- Gratuities – nearly all cruise lines charge gratuities to your account as soon as you board the ship. Most of them will allow you to modify them up or down a bit to compensate for exceptional service or the occasional poor service.
- In many cases gratuities will be automatically be added to every purchase that is service-related AND there will be a tip line on the charge slip
- Spa – Spa service usually has a fee.
- Excursions – Getting off the ship and doing something, usually requires a fee, even if it’s just a cab ride to the beach. The cruise line offers a wide array of activities at every port. In addition, many 3rd party companies offer excursions as well. Finally, there are always people outside the ship ready to take you on an adventure.
- WARNING: As a first-time cruiser I always recommend purchasing either the ships excursion or a certified 3rd party company that can guarantee you will get back on the ship. You don’t want to be the person running down the dock as the ship leaves port.
- Dining – While dining is included in all cruises, alcoholic drinks, soda, and specialty coffees are at an additional cost. Water, juice, tea, and coffee(normal) are provided at meals as part of the dining experience.
- Drinks – Every cruise line has a drink package, it’s important to understand what your drink package includes before you order and what (if any change) there is if you order drinks outside the package. A good example is top shelf Spirits. They are not normally included as part of a typical drink package, but the drink package will often discount the price of a top shelf drink.
o Room Service – The food for room service is usually part of the inclusions, although there are some premium items. There may be a service fee for delivery of the room service though.
- Shopping: There is an entire Deck dedicated to novelty items, Jewelry, Watches, Alcohol and Spirits, and works of art.
- Specialty Dining – There are always specialty and/or Al La Carte’ dining options aboard that have a fee associated.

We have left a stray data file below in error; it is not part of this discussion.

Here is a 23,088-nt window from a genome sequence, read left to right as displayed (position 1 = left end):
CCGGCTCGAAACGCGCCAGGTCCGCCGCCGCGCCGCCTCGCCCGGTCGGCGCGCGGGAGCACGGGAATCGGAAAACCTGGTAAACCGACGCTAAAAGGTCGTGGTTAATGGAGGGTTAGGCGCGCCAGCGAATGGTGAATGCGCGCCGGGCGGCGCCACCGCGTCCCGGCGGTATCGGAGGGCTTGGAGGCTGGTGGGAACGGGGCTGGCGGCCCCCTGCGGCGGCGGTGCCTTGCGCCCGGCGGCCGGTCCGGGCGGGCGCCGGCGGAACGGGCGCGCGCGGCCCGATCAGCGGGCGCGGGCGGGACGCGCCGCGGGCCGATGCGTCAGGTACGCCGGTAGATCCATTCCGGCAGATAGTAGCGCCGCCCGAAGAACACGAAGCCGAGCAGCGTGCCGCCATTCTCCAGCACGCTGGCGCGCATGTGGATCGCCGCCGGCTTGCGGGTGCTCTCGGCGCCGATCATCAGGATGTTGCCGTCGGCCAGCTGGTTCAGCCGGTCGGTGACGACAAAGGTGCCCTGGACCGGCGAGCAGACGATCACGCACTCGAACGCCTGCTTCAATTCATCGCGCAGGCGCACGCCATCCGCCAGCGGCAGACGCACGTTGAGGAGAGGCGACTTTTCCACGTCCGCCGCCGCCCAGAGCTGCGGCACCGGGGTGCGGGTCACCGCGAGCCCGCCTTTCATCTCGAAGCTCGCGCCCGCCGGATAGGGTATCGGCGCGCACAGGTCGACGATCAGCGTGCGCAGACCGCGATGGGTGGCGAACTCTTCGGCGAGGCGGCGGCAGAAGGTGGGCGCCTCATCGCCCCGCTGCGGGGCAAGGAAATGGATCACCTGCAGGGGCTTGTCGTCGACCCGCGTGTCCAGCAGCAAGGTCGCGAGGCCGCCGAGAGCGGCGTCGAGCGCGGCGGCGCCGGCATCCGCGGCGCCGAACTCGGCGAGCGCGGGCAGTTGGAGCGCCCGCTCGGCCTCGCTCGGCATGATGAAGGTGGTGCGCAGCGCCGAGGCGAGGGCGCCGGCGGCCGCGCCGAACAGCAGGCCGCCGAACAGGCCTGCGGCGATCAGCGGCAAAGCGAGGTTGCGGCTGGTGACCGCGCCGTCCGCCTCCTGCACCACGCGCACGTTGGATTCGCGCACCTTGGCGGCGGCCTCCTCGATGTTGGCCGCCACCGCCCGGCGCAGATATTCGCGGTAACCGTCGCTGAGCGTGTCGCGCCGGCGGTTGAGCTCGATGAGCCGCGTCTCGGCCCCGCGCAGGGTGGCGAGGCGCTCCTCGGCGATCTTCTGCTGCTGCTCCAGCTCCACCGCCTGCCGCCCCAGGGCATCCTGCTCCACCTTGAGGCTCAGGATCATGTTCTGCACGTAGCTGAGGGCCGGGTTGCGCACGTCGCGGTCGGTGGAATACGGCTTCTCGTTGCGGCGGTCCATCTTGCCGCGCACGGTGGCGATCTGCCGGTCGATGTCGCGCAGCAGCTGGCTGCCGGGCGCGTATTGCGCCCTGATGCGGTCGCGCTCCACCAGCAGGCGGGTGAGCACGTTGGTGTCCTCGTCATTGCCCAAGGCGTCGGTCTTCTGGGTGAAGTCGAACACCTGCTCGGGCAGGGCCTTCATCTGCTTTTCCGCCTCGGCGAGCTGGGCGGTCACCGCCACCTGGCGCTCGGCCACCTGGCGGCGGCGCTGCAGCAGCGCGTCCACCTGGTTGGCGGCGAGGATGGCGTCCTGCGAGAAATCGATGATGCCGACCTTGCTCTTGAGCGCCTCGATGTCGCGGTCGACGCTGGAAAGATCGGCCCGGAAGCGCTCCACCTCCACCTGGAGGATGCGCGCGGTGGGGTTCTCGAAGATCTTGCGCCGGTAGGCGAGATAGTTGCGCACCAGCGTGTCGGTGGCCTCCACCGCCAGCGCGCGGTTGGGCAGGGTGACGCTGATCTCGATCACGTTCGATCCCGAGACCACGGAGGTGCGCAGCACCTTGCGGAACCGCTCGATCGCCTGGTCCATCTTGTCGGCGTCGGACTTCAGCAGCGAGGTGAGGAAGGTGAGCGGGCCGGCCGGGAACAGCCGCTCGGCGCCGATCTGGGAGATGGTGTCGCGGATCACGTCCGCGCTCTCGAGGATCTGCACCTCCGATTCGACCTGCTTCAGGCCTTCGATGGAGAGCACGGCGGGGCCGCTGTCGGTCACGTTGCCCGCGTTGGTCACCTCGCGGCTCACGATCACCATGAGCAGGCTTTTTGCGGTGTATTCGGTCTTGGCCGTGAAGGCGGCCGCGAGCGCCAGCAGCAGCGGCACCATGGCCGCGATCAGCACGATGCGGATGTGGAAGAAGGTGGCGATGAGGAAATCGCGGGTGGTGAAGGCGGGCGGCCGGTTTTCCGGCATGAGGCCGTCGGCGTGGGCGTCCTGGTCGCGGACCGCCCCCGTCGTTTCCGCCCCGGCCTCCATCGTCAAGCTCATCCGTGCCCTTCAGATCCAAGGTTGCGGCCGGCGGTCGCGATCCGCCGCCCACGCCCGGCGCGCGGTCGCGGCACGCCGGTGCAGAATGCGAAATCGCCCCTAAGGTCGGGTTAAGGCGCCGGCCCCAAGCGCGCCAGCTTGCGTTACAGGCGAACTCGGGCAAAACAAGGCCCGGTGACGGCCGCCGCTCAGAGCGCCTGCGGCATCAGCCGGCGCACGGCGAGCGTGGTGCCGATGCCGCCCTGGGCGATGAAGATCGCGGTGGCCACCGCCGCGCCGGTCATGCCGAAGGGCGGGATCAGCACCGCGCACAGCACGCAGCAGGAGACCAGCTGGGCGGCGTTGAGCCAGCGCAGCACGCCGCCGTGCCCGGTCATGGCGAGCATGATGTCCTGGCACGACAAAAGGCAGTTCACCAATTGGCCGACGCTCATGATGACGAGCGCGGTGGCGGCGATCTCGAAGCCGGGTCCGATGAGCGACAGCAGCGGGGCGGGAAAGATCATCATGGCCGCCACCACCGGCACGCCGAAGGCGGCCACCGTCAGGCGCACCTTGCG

Settling the end of cruise bill, you should get your cruise bill the last night before you get off the ship, it will be itemized, and while I won’t say I have never heard of mistakes on the bill, I think it’s pretty rare. You can keep an eye on the charges as you cruise as well, often on the TV there will be a menu to view room charges. As long as you agree with everything there, you are good, the cruise line will charge the card on file.
If along the trip you do spot a problem, get to the service desk as soon as possible. The last day the service desk will be filled with people, many of them complaining about all the drink charges they thought were free.
Understanding your cruise package, what included and what’s not, should help avoid a pricey surprise at the end of the cruise. That by itself will reduce the feeling of being nickeled and dimed along the cruise.
When shopping cruise deal, consider all the costs, not just the ‘cruise price’. Always ask about Port Fees / NCF’s and Surcharges not on a quoted price. Online you will usually see a * next to the prices and the page will outline what the prices includes ( or does not include).
At the end of the day, what is really important is how much you have paid at the end of the cruise, not what you paid to ‘book’ the cruise.
Quite often spending a little more upfront can save a lot on the last day.
And Remember – When in doubt… Ask
Have Questions about the cost of Cruises?